It happened now and it will happen again: a near-collision between an American and a Chinese naval vessel in the South China Sea.
The USS Cowpens, a 10,000-ton guided-missile cruiser, got "too close" to a drill involving the Liaoning, China's first aircraft carrier, and its carrier task force, according to the Global Times.
The US Pacific Fleet stressed that the cruiser had to take emergency measures to avoid a collision. Yet the Global Times accused the cruiser of "harassing" the Liaoning formation by taking "offensive actions".
The paper spelt it loudly; "If the American navy and air force always encroach near China's doorstep, confrontation is bound to take place."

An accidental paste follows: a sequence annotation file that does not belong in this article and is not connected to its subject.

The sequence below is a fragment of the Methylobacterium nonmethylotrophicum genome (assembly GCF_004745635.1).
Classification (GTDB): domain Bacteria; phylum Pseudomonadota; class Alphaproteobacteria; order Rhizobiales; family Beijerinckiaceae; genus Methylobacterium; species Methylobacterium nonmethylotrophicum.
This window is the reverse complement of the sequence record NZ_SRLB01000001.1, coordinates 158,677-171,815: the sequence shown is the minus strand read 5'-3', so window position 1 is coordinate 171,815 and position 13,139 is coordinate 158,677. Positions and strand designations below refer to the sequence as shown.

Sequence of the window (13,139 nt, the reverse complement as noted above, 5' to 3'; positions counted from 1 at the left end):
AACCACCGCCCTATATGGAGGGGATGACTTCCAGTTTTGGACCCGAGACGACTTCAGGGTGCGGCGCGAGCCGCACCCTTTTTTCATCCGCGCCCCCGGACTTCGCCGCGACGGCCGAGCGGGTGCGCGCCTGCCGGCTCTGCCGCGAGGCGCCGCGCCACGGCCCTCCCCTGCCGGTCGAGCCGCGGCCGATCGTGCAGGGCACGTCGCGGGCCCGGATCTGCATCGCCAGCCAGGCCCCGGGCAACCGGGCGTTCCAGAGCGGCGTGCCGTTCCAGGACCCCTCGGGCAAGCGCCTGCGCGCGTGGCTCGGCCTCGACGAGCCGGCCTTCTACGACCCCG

Finally, China's Defense Ministry intervened to clarify that the vessels had "met" each other in the South China Sea but the worst was avoided via "effective and normal communication".
Communication had better be damned "effective" from now on as China asserts itself as a rising sea power and it's obviously unclear who can really do what in the South as well as the East China Sea, not to mention the oceans beyond.
It's a fact that China's still booming economy is directly dependent on its complex maritime lines of supply (and demand) - mostly over the Indian Ocean and the Western Pacific. But that does not mean that China is trying to control its surrounding seas by imposing a sino-version of the 19th century Monroe Doctrine, which was essentially a continental strategy of hemispheric domination (ask any informed Latin American about it).
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